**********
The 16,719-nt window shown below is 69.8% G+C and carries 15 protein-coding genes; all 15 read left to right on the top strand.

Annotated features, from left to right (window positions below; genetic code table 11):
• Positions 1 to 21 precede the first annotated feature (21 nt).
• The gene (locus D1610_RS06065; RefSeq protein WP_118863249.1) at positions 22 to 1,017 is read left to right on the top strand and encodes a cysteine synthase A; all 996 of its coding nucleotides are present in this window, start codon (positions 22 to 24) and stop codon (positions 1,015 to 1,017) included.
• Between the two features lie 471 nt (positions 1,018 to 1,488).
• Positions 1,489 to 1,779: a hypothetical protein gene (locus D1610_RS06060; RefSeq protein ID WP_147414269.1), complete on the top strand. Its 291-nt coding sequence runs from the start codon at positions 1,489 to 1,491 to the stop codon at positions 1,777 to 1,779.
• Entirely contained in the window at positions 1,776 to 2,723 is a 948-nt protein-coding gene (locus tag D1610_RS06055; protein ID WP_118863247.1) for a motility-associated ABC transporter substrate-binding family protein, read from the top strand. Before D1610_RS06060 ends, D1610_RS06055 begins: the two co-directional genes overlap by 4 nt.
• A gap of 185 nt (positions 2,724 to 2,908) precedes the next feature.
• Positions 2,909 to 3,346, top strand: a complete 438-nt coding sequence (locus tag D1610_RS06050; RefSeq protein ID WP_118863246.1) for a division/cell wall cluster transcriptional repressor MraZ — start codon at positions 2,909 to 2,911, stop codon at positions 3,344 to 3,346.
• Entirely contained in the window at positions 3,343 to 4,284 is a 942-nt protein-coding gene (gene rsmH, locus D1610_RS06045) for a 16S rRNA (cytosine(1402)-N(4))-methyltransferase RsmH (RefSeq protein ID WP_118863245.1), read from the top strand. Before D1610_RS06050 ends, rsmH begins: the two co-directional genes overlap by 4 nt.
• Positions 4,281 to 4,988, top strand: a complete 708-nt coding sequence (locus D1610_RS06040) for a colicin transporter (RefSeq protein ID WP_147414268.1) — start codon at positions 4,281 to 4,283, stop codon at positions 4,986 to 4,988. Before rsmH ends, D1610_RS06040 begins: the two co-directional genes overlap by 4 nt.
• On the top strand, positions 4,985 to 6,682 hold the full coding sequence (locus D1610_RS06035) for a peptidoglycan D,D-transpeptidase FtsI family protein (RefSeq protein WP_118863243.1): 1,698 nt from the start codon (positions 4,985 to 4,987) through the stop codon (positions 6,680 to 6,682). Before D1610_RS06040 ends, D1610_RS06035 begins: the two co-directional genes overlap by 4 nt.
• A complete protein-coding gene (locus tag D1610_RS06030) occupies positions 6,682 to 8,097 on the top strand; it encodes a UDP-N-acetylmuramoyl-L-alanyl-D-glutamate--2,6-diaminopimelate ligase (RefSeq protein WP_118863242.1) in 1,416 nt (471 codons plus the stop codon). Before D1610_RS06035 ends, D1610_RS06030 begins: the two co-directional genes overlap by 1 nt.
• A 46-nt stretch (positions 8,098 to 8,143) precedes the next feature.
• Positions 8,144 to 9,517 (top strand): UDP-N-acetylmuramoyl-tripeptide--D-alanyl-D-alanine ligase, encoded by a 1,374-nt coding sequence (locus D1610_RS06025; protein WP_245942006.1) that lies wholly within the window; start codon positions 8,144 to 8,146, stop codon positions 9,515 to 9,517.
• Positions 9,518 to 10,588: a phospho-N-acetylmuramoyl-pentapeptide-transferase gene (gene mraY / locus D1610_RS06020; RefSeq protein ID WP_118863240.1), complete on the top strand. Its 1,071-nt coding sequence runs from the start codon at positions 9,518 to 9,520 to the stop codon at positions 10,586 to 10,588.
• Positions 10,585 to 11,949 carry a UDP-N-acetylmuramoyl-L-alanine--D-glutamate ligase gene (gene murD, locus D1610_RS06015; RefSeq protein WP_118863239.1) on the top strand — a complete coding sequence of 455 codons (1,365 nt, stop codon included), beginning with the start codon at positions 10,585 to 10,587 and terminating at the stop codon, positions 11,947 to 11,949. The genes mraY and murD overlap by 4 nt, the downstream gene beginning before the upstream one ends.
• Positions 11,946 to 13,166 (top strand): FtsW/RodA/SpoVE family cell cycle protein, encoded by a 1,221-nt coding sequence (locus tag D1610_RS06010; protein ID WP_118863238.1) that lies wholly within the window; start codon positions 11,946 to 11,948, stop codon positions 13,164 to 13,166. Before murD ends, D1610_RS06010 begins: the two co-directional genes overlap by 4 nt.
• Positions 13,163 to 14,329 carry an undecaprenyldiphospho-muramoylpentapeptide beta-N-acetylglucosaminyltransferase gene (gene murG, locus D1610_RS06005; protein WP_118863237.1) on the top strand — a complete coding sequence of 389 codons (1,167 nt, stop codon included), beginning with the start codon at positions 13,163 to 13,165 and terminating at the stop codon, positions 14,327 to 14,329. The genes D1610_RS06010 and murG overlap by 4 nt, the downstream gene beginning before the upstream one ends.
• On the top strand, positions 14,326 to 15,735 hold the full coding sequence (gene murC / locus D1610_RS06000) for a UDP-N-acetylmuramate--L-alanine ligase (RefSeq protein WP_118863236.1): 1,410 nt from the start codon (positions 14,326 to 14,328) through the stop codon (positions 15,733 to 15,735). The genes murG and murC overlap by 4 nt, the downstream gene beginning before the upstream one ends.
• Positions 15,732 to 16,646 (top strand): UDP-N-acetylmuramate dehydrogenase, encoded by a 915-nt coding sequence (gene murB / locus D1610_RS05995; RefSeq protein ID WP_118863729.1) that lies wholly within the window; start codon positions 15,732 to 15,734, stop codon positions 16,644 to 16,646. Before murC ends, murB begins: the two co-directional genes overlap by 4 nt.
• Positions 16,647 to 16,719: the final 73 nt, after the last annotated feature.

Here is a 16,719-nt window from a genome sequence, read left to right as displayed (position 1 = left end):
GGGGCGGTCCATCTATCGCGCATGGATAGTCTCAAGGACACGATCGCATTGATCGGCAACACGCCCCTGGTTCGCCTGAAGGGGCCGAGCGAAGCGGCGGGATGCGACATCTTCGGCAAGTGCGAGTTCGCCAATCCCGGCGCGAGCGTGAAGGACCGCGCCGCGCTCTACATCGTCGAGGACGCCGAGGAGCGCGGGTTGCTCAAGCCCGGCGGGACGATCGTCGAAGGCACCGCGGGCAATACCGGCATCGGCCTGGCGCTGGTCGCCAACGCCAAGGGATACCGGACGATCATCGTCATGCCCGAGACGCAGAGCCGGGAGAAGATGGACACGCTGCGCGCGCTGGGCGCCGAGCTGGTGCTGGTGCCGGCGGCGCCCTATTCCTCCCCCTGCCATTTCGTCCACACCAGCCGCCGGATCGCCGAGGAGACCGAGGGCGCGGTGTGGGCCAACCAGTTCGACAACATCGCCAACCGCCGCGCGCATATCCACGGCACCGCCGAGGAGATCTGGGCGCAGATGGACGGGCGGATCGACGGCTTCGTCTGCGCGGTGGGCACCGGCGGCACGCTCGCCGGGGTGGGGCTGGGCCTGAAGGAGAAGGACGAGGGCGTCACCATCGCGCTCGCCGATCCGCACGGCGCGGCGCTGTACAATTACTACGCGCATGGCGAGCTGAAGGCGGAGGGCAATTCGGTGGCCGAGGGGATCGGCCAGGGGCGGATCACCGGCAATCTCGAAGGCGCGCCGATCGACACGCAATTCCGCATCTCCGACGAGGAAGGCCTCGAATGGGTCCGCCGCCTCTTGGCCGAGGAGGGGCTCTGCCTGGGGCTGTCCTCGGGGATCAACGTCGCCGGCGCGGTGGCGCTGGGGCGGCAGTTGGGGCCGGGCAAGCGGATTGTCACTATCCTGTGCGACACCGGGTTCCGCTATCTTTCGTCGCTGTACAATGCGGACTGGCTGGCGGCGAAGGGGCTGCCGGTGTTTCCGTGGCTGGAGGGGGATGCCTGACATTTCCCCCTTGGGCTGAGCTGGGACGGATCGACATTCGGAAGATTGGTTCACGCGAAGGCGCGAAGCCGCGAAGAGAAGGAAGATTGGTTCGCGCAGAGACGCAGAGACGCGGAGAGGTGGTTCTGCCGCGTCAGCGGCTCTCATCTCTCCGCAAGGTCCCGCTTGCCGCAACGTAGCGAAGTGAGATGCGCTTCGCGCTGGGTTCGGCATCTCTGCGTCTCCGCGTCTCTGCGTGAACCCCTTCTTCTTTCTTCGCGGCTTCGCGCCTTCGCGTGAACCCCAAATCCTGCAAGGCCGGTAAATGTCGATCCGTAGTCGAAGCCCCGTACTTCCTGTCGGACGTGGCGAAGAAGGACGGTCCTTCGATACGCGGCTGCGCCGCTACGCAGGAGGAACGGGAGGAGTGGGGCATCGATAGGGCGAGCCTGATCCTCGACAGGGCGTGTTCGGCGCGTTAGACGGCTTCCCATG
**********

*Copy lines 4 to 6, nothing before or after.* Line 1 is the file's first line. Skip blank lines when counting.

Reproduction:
• The gene (locus D1610_RS06065; RefSeq protein WP_118863249.1) at positions 22 to 1,017 is read left to right on the top strand and encodes a cysteine synthase A; all 996 of its coding nucleotides are present in this window, start codon (positions 22 to 24) and stop codon (positions 1,015 to 1,017) included.
• Between the two features lie 471 nt (positions 1,018 to 1,488).
• Positions 1,489 to 1,779: a hypothetical protein gene (locus D1610_RS06060; RefSeq protein ID WP_147414269.1), complete on the top strand. Its 291-nt coding sequence runs from the start codon at positions 1,489 to 1,491 to the stop codon at positions 1,777 to 1,779.